This forms parts of a series of posts showing how to use GMAT to track the DSLWP-B Chinese lunar satellite. In part I we looked at how to examine and validate the tracking files published by BG2BHC using GMAT. It is an easy exercise to use GMAT to perform orbit propagation and produce new tracking files. However, note that the available tracking files come from orbit planning and simulation, not from actual measurements. It seems that the elliptical lunar orbit achieved by DSWLP-B is at least slightly different from the published data. We are already working on using Doppler measurements to perform orbit determination (stay tuned for more information).
Recall that there are three published tracking files that can be taken as a rough guideline of DSLWP-B’s actual trajectory. Each file covers 48 hours. The first file starts just after trans-lunar injection, and the second and third files already show the lunar orbit. Therefore, there is a gap in the story: how DSLWP-B reached the Moon.
There are at least two manoeuvres (or burns) needed to get from trans-lunar injection into lunar orbit. The first is a mid-course correction, whose goal is to correct slightly the path of the spacecraft to make it reach the desired point for lunar orbit injection, which is usually the lunar orbit periapsis (the periapsis is the lowest part of the elliptical orbit). The second is the lunar orbit injection, a braking manoeuvre to get the spacecraft into the desired lunar orbit and adjust the orbit apoapsis (the highest part of the orbit). Without a lunar orbit injection, the satellite simply swings by the Moon and doesn’t enter lunar orbit.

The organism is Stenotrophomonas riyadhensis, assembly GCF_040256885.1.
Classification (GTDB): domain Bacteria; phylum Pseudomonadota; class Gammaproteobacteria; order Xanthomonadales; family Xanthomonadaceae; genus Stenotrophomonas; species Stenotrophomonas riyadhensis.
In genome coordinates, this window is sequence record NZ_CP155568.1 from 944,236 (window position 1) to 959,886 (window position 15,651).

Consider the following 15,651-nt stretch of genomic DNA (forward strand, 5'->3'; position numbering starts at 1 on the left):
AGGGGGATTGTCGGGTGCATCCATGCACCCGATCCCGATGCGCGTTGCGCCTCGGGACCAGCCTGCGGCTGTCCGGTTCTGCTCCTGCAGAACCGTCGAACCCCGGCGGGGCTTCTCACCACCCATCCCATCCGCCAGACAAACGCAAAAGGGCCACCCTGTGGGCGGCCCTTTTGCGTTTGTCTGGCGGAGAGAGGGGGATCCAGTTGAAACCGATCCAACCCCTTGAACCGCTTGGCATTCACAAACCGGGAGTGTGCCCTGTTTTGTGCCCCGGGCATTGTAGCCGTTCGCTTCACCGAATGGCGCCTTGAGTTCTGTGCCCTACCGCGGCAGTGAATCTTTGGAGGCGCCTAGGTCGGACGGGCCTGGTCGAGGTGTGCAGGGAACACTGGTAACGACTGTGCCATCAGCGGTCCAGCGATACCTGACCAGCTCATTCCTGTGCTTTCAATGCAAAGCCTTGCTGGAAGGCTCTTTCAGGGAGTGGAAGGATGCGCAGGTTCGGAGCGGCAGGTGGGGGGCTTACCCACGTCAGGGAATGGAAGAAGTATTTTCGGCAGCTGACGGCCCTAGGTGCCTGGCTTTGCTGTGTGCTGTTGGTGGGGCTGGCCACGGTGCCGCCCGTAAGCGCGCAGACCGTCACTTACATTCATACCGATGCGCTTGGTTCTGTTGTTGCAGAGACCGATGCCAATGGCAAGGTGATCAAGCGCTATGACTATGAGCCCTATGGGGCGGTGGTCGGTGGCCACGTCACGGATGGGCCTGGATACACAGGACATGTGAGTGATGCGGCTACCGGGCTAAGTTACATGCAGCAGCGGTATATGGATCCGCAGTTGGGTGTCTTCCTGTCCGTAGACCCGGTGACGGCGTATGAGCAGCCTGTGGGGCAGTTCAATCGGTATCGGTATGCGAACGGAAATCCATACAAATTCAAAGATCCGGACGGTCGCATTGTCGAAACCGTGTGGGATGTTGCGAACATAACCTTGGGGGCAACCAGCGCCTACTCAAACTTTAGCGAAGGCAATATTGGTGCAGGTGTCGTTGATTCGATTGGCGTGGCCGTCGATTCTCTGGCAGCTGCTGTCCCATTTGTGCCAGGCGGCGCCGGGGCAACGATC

In this post we will see how to use GMAT to calculate and simulate these two burns, so as to obtain a full trajectory that is consistent with the published tracking files. The final trajectory can be seen in the figure below.